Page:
@Claptrap314 "It really depends on what the details of the claim boil down to."

      There is a link to the outcome of a similar patent action in the UK where Facebook were found to have not infringed Voxer's patent.

      But the court went further they judged the details of the claim to be obvious and therefore invalid.

      "After consideration of the claims and potential equivalents, the court concluded that the patent was not infringed by any of these live broadcast features. Regardless of this, after considering the available prior art, the court further concluded that the claims were obvious and therefore invalid."

      But it seems in the Texas court did not see the same claims as obvious.

    2. usbac

      Re: Dubious at first blush, but...

      The regular POTS telephone lines do full duplex over a single copper pair. I don't remember ever seeing a system that required four wires (two pairs) for full duplex. Granted, I only know telephone technology back to the early 70's.

      1. shd

        Re: Dubious at first blush, but...

        Four-wire phone systems certainly existed (may still do) for special purposes - used internally at BT, I believe, and also for some very special phone systems in interesting places. We used to make 4-wire phones by buying a standard Tribune, stripping out the guts and replacing it with a board of our own design. Did a small telephone exchange for them, as well.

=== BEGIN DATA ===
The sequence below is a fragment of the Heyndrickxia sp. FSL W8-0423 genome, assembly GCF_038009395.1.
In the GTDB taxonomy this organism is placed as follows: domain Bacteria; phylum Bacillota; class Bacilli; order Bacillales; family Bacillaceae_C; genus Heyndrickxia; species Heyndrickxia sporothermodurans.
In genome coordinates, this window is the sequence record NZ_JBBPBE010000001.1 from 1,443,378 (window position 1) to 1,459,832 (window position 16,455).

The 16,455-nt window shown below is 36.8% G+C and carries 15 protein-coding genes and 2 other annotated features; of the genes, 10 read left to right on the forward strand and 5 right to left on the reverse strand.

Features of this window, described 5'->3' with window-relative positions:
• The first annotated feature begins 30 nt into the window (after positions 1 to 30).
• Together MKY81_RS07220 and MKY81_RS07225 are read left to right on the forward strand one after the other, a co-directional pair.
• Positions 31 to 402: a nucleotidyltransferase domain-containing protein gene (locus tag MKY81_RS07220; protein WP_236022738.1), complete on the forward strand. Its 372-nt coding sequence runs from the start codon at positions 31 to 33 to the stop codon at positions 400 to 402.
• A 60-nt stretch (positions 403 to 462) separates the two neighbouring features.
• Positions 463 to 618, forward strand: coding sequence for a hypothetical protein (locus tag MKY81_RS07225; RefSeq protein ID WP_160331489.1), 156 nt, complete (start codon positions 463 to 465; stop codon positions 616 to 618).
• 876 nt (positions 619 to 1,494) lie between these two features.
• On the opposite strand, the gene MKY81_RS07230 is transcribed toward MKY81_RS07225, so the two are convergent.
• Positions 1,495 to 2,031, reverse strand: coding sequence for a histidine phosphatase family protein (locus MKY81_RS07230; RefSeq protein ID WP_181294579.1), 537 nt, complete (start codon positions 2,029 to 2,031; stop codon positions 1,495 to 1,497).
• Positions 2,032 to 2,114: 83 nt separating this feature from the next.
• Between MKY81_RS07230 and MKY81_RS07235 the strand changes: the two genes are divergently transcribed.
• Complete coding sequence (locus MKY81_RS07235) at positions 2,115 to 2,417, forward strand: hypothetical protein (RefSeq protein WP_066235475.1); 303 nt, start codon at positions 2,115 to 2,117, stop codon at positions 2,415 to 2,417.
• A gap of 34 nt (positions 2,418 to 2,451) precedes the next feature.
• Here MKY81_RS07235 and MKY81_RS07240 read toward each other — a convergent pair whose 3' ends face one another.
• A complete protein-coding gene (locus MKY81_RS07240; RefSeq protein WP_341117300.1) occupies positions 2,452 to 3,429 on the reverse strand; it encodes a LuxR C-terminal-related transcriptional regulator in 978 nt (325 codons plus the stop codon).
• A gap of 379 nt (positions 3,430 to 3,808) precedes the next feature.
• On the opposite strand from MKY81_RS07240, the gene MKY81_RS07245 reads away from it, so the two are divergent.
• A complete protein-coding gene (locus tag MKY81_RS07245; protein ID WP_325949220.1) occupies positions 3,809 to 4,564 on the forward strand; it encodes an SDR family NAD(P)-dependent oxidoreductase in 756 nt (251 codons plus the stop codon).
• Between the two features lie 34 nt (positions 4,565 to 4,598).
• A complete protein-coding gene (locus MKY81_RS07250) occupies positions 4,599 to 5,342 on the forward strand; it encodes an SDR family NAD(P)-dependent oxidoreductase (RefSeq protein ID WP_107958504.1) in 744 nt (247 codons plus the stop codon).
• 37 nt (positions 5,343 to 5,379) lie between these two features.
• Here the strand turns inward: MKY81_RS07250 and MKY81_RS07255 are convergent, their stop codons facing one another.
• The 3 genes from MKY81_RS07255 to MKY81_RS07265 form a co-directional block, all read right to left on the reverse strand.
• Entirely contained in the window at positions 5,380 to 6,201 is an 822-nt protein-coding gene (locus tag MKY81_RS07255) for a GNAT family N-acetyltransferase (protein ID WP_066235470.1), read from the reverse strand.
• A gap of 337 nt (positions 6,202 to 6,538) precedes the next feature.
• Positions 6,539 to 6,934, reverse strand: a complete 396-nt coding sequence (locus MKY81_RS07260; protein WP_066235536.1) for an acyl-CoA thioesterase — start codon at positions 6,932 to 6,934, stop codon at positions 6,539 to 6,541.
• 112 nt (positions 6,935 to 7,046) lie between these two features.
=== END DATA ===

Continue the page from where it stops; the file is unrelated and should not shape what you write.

7. OldCrow 1975

    Isn't infringing on IP. IP Theft?

    What Facebook stealing Intellectual Property.

    Maybe there needs to be some discovery to find out whose Intelectual Property is in possession of illegally. Could this be the reason Facebook changed their name to Meta?

  8. IGotOut Silver badge


    Haven't they pretty much described what SIP was designed for?

    Unicast. Check.

    Multicast. Check.

    Messaging. Check

    Maybe I'm missing a nuance, but everything I can see I was doing before long before this patent.

  9. Robert Carnegie Silver badge

    Prior art?

    I spent more time than necessary looking for any online technology reference that might mention the exciting "new" "push to talk" technology earlier than 2006, until I thought of searching the archive of "The Register". Bingo. Earliest found:

POST COMMENT House rules

Not a member of The Register? Create a new account here.

  • Enter your comment

  • Add an icon

Anonymous cowards cannot choose their icon

Other stories you might like

Biting the hand that feeds IT © 1998–2022